Ten million fighting men died in World War One. But what is less remembered is that at least eight million horses died too, a number that is absolutely inconceivable to me. According to the Australian War Memorial, during WWI Australia sent 136,000 horses overseas to be used by used by the Australian, British and Indian armed forces. Tragically, only ONE horse from the 136,000 made it back home to Australian soil. This heroic horse was Sandy, a Waler who belonged to Major General Sir William Bridges, who was killed in battle at Gallipoli.
A gentle bay standing 16 hands high, he was the Major’s favourite charger and it was his dying wish to have his beloved horse returned home to Australia to enjoy a long and happy retirement.
When the Major died, Sandy was put into the care of Captain Leslie Whitfield and was transported to Egypt then onto France in March 1916. It wasn’t until the following year that the Australian authorities were able to honour the Major’s dying wish and granted Sandy a safe passage to return home to Australia.
The big bay lived out his days munching on green grass at Maribyrnong in Melbourne’s west, around the place named Remount Hill, where many thousands of horses bound for war, Sandy included, had earlier begun their long one-way journey. In 1923, Sandy had to be put down due to ill health.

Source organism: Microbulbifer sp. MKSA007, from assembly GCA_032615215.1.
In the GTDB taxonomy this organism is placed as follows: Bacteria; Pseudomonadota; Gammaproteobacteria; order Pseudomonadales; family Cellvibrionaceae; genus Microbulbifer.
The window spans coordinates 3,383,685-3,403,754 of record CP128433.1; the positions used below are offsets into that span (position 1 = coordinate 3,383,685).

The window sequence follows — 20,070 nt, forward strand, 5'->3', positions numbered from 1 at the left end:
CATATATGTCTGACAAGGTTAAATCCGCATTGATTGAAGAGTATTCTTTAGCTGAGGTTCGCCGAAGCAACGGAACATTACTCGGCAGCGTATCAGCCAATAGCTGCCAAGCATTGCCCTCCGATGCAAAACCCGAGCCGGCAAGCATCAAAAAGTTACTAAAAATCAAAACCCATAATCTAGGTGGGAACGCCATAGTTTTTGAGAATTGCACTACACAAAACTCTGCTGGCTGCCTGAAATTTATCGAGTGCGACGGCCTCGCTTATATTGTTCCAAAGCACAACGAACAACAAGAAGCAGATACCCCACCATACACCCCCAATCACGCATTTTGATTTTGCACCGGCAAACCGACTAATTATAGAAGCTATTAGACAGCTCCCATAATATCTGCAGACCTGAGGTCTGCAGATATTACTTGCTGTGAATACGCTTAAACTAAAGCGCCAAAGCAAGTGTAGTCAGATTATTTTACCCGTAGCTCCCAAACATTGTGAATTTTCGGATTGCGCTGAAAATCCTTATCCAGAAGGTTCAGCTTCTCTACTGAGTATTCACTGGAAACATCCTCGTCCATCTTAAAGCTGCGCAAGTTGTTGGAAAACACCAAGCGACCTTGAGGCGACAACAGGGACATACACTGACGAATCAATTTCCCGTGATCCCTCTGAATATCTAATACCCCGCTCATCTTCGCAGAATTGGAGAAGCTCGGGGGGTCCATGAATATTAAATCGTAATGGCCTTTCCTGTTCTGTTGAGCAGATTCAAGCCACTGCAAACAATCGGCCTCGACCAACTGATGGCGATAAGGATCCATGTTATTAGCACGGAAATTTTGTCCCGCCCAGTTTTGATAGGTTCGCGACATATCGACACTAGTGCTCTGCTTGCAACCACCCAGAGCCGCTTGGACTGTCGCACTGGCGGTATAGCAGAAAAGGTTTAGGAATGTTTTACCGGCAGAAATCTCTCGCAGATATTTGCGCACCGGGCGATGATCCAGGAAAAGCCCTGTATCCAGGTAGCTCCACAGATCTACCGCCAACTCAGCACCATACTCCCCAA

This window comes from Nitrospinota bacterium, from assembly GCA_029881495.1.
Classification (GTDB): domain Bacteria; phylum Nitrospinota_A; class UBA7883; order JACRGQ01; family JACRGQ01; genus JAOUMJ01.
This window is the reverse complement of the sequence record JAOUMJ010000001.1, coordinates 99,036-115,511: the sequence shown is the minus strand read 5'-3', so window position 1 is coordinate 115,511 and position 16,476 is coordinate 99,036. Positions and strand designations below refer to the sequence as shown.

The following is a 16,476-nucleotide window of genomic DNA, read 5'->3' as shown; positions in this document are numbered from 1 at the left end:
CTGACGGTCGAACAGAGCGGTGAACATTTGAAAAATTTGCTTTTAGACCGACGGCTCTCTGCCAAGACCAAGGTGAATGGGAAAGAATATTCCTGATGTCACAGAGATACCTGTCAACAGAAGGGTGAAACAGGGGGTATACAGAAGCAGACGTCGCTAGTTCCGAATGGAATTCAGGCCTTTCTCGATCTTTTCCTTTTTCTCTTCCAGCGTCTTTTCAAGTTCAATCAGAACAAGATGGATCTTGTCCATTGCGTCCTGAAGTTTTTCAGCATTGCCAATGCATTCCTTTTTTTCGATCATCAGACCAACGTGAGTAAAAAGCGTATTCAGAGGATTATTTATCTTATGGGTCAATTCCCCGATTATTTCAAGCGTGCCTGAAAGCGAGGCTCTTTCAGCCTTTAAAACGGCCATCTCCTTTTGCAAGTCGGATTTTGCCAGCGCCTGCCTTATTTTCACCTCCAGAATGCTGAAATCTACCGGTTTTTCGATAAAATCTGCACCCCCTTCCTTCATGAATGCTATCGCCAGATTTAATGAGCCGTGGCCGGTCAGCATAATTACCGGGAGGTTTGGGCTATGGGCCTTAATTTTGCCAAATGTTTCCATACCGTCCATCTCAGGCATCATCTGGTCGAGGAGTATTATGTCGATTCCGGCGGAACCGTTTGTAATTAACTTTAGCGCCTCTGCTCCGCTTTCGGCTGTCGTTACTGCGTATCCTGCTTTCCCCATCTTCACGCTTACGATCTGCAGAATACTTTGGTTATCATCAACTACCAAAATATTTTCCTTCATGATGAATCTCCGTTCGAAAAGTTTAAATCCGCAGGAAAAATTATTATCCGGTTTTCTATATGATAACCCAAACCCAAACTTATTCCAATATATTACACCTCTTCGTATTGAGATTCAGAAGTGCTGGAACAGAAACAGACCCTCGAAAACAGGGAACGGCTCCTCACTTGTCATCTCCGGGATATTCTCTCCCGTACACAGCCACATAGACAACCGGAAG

It’s tragic to think Sandy was the only horse to return home once the war was over. While some of the horses that survived were sold to the British Army and others were given to locals, many soldiers chose to go against the army’s orders and destroy their horses rather than leave them on foreign soil. I can’t begin to imagine how devastating and heart-wrenching this would have been for these soldiers, but here’s a poem from Major Oliver Hogue which sheds some light on the gut-wrenching situation:
I don’t think I could stand the thought of my old fancy hack
Just crawling round old Cairo with a ’Gyppo on his back
Perhaps some English tourist out in Palestine may find
My broken-hearted Waler with a wooden plough behind.
No, I think I’d better shoot him and tell a little lie:
“He floundered in a wombat hole and then lay down to die.”
Maybe I’ll get court-martialled; but I’m damned if I’m inclined
To go back to Australia and leave my horse behind.
From Australia in Palestine, 1919
Reference: Australian War Memorial